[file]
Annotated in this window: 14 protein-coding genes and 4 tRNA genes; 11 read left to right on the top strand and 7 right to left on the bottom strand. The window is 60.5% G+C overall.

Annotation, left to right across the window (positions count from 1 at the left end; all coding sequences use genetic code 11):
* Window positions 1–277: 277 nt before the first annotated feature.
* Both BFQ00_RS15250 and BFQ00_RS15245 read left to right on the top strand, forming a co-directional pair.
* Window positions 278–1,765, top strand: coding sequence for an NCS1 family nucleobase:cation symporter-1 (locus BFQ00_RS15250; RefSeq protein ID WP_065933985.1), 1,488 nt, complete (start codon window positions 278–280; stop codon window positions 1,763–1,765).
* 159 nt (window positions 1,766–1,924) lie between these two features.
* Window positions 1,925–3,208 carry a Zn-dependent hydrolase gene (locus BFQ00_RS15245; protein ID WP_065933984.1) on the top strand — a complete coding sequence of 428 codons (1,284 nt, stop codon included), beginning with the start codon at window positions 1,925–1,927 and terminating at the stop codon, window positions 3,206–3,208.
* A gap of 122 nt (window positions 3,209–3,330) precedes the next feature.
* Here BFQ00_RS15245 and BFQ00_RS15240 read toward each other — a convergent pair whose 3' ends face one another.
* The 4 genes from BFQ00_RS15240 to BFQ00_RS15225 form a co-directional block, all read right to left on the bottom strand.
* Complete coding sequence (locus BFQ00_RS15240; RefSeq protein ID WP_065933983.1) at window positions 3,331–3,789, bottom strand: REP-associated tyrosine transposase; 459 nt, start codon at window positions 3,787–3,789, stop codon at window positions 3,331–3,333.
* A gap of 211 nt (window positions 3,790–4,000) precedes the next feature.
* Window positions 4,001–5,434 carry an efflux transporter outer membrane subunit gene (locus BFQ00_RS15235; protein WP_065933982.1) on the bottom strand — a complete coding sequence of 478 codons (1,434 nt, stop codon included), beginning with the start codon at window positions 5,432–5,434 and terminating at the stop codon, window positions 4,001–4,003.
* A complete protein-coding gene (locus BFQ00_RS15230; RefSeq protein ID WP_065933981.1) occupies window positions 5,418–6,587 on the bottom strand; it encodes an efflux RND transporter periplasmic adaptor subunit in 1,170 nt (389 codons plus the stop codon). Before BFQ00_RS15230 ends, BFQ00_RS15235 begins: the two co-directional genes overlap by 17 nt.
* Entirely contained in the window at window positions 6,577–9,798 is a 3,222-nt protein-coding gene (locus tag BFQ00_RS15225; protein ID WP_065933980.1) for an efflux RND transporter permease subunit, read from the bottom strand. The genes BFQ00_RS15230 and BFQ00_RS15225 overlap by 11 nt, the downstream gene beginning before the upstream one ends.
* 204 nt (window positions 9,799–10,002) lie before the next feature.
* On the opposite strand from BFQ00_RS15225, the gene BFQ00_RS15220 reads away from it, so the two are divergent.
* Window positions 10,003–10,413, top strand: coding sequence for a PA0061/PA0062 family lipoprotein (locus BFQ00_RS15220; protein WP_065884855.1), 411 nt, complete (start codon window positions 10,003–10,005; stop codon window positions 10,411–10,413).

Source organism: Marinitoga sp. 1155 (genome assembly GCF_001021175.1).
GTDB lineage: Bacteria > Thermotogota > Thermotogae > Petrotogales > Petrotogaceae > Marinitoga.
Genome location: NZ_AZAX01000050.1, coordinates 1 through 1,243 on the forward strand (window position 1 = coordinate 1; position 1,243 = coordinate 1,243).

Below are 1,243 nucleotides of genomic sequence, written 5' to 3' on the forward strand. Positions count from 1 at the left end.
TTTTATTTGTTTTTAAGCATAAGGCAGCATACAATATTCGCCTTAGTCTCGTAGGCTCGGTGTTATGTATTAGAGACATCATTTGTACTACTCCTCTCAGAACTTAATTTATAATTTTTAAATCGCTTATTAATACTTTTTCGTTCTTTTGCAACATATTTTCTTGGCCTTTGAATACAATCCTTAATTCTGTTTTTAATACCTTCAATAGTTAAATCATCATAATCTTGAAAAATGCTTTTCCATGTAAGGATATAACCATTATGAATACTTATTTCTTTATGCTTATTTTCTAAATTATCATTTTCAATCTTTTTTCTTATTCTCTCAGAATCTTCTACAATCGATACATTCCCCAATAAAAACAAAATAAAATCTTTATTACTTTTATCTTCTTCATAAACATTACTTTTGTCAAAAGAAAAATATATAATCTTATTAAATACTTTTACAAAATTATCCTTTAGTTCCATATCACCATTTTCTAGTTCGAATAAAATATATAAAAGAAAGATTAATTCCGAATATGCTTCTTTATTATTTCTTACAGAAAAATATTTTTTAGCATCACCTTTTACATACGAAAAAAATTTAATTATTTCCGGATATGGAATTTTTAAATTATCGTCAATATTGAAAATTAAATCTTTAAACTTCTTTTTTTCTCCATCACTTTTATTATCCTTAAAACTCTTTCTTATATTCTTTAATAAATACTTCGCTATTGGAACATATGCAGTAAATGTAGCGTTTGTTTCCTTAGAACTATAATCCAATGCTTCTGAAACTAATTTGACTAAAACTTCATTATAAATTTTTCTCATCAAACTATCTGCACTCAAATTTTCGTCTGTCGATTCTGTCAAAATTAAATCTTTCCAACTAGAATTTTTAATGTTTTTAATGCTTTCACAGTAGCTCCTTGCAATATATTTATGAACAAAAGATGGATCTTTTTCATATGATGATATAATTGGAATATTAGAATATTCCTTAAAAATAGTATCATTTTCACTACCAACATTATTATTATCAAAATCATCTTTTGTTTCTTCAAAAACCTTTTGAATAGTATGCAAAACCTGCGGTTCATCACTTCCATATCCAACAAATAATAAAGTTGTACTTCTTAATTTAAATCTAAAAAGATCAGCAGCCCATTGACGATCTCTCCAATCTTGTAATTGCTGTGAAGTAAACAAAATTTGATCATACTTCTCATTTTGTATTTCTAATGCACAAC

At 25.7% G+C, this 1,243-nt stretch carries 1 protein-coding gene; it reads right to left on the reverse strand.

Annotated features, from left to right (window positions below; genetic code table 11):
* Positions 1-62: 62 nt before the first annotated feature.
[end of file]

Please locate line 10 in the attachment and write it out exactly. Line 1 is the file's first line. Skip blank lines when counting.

* The 4 genes from BFQ00_RS15240 to BFQ00_RS15225 form a co-directional block, all read right to left on the bottom strand.